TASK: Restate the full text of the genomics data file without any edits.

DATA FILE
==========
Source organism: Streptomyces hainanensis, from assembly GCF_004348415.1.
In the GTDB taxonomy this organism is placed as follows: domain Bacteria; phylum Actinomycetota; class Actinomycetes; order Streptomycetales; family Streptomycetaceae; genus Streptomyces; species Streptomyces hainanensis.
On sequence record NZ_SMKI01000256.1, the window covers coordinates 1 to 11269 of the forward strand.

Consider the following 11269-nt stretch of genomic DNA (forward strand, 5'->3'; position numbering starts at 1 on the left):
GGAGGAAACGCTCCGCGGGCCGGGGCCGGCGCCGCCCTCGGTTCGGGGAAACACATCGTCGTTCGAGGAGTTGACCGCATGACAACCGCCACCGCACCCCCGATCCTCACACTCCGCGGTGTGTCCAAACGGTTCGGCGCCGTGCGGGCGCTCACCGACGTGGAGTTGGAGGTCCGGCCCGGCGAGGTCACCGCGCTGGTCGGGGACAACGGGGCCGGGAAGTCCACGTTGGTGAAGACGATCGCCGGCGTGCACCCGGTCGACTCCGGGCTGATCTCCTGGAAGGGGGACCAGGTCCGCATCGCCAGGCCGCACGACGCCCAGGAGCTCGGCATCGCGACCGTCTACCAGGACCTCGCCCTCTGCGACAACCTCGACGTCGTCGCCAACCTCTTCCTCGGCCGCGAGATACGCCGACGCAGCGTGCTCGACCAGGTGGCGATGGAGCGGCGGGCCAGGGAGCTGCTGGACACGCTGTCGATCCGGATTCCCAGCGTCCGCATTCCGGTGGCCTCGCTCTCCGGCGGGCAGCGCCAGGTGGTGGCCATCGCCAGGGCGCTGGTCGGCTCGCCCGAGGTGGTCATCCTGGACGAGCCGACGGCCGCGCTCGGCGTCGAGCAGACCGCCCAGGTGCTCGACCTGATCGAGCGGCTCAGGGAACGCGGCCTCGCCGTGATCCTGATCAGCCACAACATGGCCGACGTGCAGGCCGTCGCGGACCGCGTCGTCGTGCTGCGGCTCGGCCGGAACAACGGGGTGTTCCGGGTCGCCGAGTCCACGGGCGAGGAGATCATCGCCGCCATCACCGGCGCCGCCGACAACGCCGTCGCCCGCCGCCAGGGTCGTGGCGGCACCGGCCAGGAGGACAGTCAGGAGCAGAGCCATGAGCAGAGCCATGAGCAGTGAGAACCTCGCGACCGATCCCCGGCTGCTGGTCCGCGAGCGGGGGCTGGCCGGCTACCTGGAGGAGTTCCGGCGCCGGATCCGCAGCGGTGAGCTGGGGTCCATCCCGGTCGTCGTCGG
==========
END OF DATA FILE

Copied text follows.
Source organism: Streptomyces hainanensis, from assembly GCF_004348415.1.
In the GTDB taxonomy this organism is placed as follows: domain Bacteria; phylum Actinomycetota; class Actinomycetes; order Streptomycetales; family Streptomycetaceae; genus Streptomyces; species Streptomyces hainanensis.
On sequence record NZ_SMKI01000256.1, the window covers coordinates 1 to 11269 of the forward strand.

Consider the following 11269-nt stretch of genomic DNA (forward strand, 5'->3'; position numbering starts at 1 on the left):
GGAGGAAACGCTCCGCGGGCCGGGGCCGGCGCCGCCCTCGGTTCGGGGAAACACATCGTCGTTCGAGGAGTTGACCGCATGACAACCGCCACCGCACCCCCGATCCTCACACTCCGCGGTGTGTCCAAACGGTTCGGCGCCGTGCGGGCGCTCACCGACGTGGAGTTGGAGGTCCGGCCCGGCGAGGTCACCGCGCTGGTCGGGGACAACGGGGCCGGGAAGTCCACGTTGGTGAAGACGATCGCCGGCGTGCACCCGGTCGACTCCGGGCTGATCTCCTGGAAGGGGGACCAGGTCCGCATCGCCAGGCCGCACGACGCCCAGGAGCTCGGCATCGCGACCGTCTACCAGGACCTCGCCCTCTGCGACAACCTCGACGTCGTCGCCAACCTCTTCCTCGGCCGCGAGATACGCCGACGCAGCGTGCTCGACCAGGTGGCGATGGAGCGGCGGGCCAGGGAGCTGCTGGACACGCTGTCGATCCGGATTCCCAGCGTCCGCATTCCGGTGGCCTCGCTCTCCGGCGGGCAGCGCCAGGTGGTGGCCATCGCCAGGGCGCTGGTCGGCTCGCCCGAGGTGGTCATCCTGGACGAGCCGACGGCCGCGCTCGGCGTCGAGCAGACCGCCCAGGTGCTCGACCTGATCGAGCGGCTCAGGGAACGCGGCCTCGCCGTGATCCTGATCAGCCACAACATGGCCGACGTGCAGGCCGTCGCGGACCGCGTCGTCGTGCTGCGGCTCGGCCGGAACAACGGGGTGTTCCGGGTCGCCGAGTCCACGGGCGAGGAGATCATCGCCGCCATCACCGGCGCCGCCGACAACGCCGTCGCCCGCCGCCAGGGTCGTGGCGGCACCGGCCAGGAGGACAGTCAGGAGCAGAGCCATGAGCAGAGCCATGAGCAGTGAGAACCTCGCGACCGATCCCCGGCTGCTGGTCCGCGAGCGGGGGCTGGCCGGCTACCTGGAGGAGTTCCGGCGCCGGATCCGCAGCGGTGAGCTGGGGTCCATCCCGGTCGTCGTCGG